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The Marketing Manager's Guide to Optimizing Conversion Paths

Posted by David O'Sullivan

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image credit: hubspot

As a marketer, one of your key performance metrics is to generate highly-qualified leads for your sales team. If your visitor-to-lead conversion rate is in the dumps, the culprit might not be your product or the quality of your content offers.

It may be simply too difficult for your visitors to become leads. According to HubSpot, 55% of web users spend 15 seconds or less on a website. You have a quarter of a minute to impress your visitors with a clear value proposition.

Optimizing your conversion paths, or the journey your prospects take to convert into leads, is one powerful tool for maximizing your lead generation efforts. If your visitors have to work hard to figure out how to download your whitepapers or request follow-up from your sales team, they may bounce off your site and visit a competitor instead. In this blog, you’ll learn the definition of conversion paths, and some pragmatic ways to improve your website’s user experience (UX) for lead generation.

What are Conversion Paths?

A conversion path is the process a website visitor follows to become a lead. Your website may have anywhere between 0 and 10,000 conversion paths. According to HubSpot’s Rachel Goodman Moore, conversion paths typically encompass the following marketing materials:

  • Attention-Grabbing Calls-to-Action (CTAs)
  • Optimized Landing Pages
  • Contextually-Relevant Content
  • Thank You Pages

A CTA button on your homepage or blog article represents the beginning of one conversion path. In order for these pathways to generate marketing-qualified leads, each aspect must be tailored to your buyer personas, or ideal buyers.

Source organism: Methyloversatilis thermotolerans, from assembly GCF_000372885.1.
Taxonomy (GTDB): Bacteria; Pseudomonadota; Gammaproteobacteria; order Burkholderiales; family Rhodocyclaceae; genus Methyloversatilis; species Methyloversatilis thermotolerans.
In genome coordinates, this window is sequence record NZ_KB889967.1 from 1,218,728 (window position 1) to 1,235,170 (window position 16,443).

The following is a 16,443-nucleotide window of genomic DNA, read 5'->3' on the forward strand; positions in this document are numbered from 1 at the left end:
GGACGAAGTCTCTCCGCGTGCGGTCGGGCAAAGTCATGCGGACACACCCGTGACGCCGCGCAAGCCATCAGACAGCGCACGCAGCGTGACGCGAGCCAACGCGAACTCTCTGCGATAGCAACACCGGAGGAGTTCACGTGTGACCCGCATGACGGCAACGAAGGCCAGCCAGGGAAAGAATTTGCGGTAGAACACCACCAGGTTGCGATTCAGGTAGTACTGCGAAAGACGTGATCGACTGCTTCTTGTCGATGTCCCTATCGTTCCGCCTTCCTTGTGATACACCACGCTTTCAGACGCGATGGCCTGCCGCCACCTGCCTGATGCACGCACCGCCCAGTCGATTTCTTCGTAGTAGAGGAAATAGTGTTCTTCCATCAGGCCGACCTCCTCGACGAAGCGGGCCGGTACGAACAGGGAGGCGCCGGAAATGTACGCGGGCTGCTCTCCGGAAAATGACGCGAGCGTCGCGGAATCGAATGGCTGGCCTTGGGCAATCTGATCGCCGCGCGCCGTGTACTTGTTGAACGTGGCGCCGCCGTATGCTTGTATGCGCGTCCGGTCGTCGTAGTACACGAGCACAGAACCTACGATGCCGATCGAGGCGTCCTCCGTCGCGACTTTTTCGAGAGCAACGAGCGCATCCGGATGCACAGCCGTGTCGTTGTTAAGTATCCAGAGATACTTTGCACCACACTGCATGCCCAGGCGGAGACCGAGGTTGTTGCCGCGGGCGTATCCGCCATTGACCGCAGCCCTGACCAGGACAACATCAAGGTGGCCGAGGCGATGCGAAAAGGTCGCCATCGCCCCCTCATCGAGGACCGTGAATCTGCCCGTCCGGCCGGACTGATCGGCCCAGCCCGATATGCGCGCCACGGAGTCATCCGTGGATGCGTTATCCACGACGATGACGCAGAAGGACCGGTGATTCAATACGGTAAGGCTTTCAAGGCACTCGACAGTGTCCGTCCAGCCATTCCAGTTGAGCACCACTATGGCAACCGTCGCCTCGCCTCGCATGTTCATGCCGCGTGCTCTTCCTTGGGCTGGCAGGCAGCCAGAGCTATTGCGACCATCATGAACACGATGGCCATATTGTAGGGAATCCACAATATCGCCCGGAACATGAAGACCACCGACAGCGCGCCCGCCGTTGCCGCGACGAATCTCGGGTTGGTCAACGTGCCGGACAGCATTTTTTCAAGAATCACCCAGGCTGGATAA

For more insights on how targeted marketing communications is tied to lead quality, check out Why You’re Struggling to Generate Enough Marketing Qualified Leads.

However, even the most relevant content can fail to convert if there’s excessive friction in the conversion pathway. Almost all of us have experienced frustration when dealing with overly long or invasive landing page forms or trouble downloading content offers from a prospective vendor’s website. Ensuring that your conversion pathways are as straightforward, simple, and user-friendly as possible can prevent qualified prospective leads from abandoning conversions due to UX-related frustrations.

Here are some important tools for marketing managers to ensure their conversion pathways are optimized for simplicity and usability:

1. Perform Usability Testing

A conversion pathway or user flow that seems really simple and intuitive to members of your marketing team may be downright confusing to your customers. Remember, you’re not exactly in a position to be subjective about your website or product offerings since you work with them on a daily basis.

Perform usability testing with third parties who resemble your brand’s buyer personas is among the most effective means of understanding how outsiders perceive your website. Optimally, members of your usability testing sample should resemble your ideal customers in terms of demographic and firmographic factors, including education level, technology habits, pain points, and preferences.